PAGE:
I know we can’t go wrong

PUB quiz time: How many of the 92 current Premier and Football League managers have had a UK number one hit single?

I reckon it’s four. Mark Hughes (Manchester City), Steve Bruce (Sunderland), Roy Keane (Ipswich) and Paul Ince (MK Dons) were all part of the Manchester United squad which, with rather too much help from Status Quo, topped the hit parade in May 1994 with the unforgettable dirge Come On You Reds.

Even here, though, there’s room for debate. Hughes definitely appears in the video, never taking his eyes off his lyric sheet at any point (in contrast to Lee Sharpe, who confidently chips in with a bit of air guitar at one stage). I think Keane is in there somewhere too, hidden underneath a large red baseball cap. Bruce and Ince are nowhere to be seen – but both are namechecked in the lyrics (which, creatively, managed to rhyme Ince with Giggs).

Mind you, on that basis, I should also include Sir Alex Ferguson, who definitely didn’t perform on the track, even though those who have worked with him closely say he does have a penchant for bursting into song. He’s more into Frank Sinatra and Annie Lennox than the Quo, though.

(There is, incidentally, a wonderful rumour circulating on the internet that Martin O’Neill once had a number one hit in Holland. O’Neill was part of the Nottingham Forest squad that recorded We’ve Got The Whole World In Our Hands with Paper Lace in 1978. It did chart in the UK, and may even have done so in the Netherlands, but sadly it didn’t get to number one in either country.)

So even though I’ve got a suspicion that Phil Brown might have been Jive Bunny in a previous life, we’ll stick with four. Until yesterday, it was five – but then John Barnes lost his job as manager of Tranmere.

Barnes memorably helped New Order to the top in 1990 with his rapping skills on World In Motion, but his career as a manager has been far less successful. His eight-month stint in charge at Celtic a decade ago was effectively ended by an embarrassing Scottish Cup defeat at the hands of Inverness Caledonian Thistle – prompting the spectacularly brilliant Sun headline: Super Caley Go Ballistic, Celtic Are Atrocious.

His reign at Prenton Park was even shorter, and ended with a whimper by comparison – a Johnstone’s Paint Trophy defeat at Bury. (Super Bury Go Ballistic doesn’t really have the same ring to it.) Tranmere’s fans were not sorry to see him go.

A shame, really, because Barnes is a thoroughly decent chap, who was a brilliant footballer – let’s not forget that he once scored arguably the best England goal of all time, against Brazil in the Maracana 25 years ago. (Soccer AM viewers will also know him as the Under-11 World Baton Twirling champion; the rest of us will remember his unique style as the presenter of Channel Five’s football coverage or as a contestant on Strictly Come Dancing in the days before the show fell apart thanks to a dubious judging panel change, a racism row and too much buggering about with the format.)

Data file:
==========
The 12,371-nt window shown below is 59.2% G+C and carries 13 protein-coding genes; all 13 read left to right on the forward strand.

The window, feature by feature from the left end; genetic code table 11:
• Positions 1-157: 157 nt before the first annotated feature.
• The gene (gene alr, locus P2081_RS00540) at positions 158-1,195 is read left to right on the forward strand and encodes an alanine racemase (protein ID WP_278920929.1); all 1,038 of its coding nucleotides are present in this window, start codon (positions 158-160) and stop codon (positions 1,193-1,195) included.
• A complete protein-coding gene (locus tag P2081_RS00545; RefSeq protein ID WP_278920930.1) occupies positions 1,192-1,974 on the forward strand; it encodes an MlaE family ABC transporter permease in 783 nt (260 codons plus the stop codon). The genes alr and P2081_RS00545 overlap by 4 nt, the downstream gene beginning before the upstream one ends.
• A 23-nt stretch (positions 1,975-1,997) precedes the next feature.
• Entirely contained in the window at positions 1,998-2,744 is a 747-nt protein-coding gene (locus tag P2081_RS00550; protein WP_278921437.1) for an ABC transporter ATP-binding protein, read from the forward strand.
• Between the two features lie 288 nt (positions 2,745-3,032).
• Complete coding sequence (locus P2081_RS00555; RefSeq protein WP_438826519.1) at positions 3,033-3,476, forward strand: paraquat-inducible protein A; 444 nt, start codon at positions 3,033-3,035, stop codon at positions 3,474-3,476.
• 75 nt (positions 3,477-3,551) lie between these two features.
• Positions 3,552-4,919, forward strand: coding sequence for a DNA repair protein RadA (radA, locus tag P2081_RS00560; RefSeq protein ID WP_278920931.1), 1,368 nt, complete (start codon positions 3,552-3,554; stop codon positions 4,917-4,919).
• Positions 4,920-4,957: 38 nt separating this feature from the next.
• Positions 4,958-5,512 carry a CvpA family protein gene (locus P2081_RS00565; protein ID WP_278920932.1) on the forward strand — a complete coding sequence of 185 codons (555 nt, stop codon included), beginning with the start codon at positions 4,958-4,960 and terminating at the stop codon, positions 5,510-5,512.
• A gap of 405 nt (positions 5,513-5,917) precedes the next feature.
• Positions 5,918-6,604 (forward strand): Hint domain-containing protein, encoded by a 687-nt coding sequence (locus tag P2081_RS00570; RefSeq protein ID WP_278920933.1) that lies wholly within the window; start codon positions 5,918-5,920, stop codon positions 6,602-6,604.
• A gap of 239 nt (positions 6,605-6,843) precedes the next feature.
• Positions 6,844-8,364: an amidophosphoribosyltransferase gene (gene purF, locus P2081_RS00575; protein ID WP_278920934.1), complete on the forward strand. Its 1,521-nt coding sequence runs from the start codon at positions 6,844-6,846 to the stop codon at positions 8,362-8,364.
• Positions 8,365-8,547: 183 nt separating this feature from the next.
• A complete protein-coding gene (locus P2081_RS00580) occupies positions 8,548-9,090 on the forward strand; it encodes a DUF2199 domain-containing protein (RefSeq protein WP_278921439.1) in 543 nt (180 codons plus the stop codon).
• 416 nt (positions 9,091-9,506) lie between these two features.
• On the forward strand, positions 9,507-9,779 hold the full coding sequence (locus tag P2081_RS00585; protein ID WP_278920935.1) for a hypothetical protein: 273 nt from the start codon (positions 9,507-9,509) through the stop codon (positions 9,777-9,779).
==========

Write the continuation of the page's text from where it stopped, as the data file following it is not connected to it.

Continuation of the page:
And yet as a manager, he just hasn’t got it. After his dismal stint at Celtic, he had to wait nine years for another managerial job, as boss of Jamaica. The sad thing about his appointment at Tranmere in the summer was that very few people expected him to make a success of it.

Barnes’ appointment was itself a surprise. Ronnie Moore had guided Tranmere to within two minutes of the League One play-offs last season, only to be sacked. Chairman Peter Johnson suggested that a drop in crowds during Moore’s three seasons at Prenton Park was the reason for the change. Johnson wanted a bigger name. What he got was an embarrassment.

A friend of mine went to see Tranmere play Colchester a couple of weeks ago, as rumours circulated that the axe was about to fall on Barnes. My friend said that, while Tranmere played some decent stuff, they were wide open defensively. Any team with half-decent strikers would stuff them. A 5-0 defeat at Millwall, a 4-0 home defeat against Charlton and 3-0 defeats at Carlisle and Leeds would appear to bear that out. And although Barnes won two of his first three games in charge, the run of seven straight defeats which followed gave him little chance of surviving.

Physio Les Parry has taken temporary charge for Monday’s home game against Stockport. Unlike Barnes, Parry has never had a number one hit. That’s not for the want of trying, though. Implausibly, Parry released a Christmas single in 2006, apparently entitled I’m Les The White Legs Parry (and set to the tune of Rudolph The Red Nosed Reindeer), with the aim of raising money for charity.

“It was the worst single ever released,” he said in an interview last year. Ah well. Even if you’d gone all the way to number one with it, Les, it wouldn’t have guaranteed you any success as a football manager.


One Response to I know we can’t go wrong

  1. Ah I would give my left nut to hear the Les Parry song.

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